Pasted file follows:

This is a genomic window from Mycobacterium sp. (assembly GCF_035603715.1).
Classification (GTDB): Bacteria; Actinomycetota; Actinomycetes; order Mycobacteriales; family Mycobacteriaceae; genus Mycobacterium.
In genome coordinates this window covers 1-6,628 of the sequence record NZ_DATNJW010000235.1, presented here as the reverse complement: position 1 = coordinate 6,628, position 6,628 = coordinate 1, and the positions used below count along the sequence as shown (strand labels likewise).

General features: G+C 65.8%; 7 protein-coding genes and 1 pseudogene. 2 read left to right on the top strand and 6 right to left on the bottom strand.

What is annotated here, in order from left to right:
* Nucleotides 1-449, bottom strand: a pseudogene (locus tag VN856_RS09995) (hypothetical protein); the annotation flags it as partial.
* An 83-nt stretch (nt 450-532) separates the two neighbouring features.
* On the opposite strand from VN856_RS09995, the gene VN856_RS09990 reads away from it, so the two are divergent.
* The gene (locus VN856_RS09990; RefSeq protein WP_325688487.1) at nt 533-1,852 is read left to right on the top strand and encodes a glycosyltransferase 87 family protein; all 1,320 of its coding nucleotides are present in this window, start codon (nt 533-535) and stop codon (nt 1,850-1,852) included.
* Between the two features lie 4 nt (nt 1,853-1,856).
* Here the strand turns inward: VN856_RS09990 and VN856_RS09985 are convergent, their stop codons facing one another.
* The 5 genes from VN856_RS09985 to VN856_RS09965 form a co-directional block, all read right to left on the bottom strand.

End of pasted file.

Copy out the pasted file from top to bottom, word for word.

This is a genomic window from Mycobacterium sp. (assembly GCF_035603715.1).
Classification (GTDB): Bacteria; Actinomycetota; Actinomycetes; order Mycobacteriales; family Mycobacteriaceae; genus Mycobacterium.
In genome coordinates this window covers 1-6,628 of the sequence record NZ_DATNJW010000235.1, presented here as the reverse complement: position 1 = coordinate 6,628, position 6,628 = coordinate 1, and the positions used below count along the sequence as shown (strand labels likewise).

General features: G+C 65.8%; 7 protein-coding genes and 1 pseudogene. 2 read left to right on the top strand and 6 right to left on the bottom strand.

What is annotated here, in order from left to right:
* Nucleotides 1-449, bottom strand: a pseudogene (locus tag VN856_RS09995) (hypothetical protein); the annotation flags it as partial.
* An 83-nt stretch (nt 450-532) separates the two neighbouring features.
* On the opposite strand from VN856_RS09995, the gene VN856_RS09990 reads away from it, so the two are divergent.
* The gene (locus VN856_RS09990; RefSeq protein WP_325688487.1) at nt 533-1,852 is read left to right on the top strand and encodes a glycosyltransferase 87 family protein; all 1,320 of its coding nucleotides are present in this window, start codon (nt 533-535) and stop codon (nt 1,850-1,852) included.
* Between the two features lie 4 nt (nt 1,853-1,856).
* Here the strand turns inward: VN856_RS09990 and VN856_RS09985 are convergent, their stop codons facing one another.
* The 5 genes from VN856_RS09985 to VN856_RS09965 form a co-directional block, all read right to left on the bottom strand.